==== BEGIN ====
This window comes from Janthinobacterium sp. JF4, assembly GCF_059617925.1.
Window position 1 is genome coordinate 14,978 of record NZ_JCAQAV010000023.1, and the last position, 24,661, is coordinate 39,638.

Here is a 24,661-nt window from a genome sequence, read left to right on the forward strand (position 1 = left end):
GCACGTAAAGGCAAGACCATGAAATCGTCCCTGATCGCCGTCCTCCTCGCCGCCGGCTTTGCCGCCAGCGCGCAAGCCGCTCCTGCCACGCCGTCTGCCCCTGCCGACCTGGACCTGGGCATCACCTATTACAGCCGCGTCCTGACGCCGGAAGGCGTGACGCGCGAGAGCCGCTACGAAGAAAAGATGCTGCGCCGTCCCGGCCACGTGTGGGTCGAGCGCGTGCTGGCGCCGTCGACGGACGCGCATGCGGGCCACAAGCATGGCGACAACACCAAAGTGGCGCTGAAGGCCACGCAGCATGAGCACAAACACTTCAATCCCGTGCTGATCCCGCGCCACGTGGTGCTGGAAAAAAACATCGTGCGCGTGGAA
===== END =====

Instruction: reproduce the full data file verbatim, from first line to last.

This window comes from Janthinobacterium sp. JF4, assembly GCF_059617925.1.
Window position 1 is genome coordinate 14,978 of record NZ_JCAQAV010000023.1, and the last position, 24,661, is coordinate 39,638.

Here is a 24,661-nt window from a genome sequence, read left to right on the forward strand (position 1 = left end):
GCACGTAAAGGCAAGACCATGAAATCGTCCCTGATCGCCGTCCTCCTCGCCGCCGGCTTTGCCGCCAGCGCGCAAGCCGCTCCTGCCACGCCGTCTGCCCCTGCCGACCTGGACCTGGGCATCACCTATTACAGCCGCGTCCTGACGCCGGAAGGCGTGACGCGCGAGAGCCGCTACGAAGAAAAGATGCTGCGCCGTCCCGGCCACGTGTGGGTCGAGCGCGTGCTGGCGCCGTCGACGGACGCGCATGCGGGCCACAAGCATGGCGACAACACCAAAGTGGCGCTGAAGGCCACGCAGCATGAGCACAAACACTTCAATCCCGTGCTGATCCCGCGCCACGTGGTGCTGGAAAAAAACATCGTGCGCGTGGAA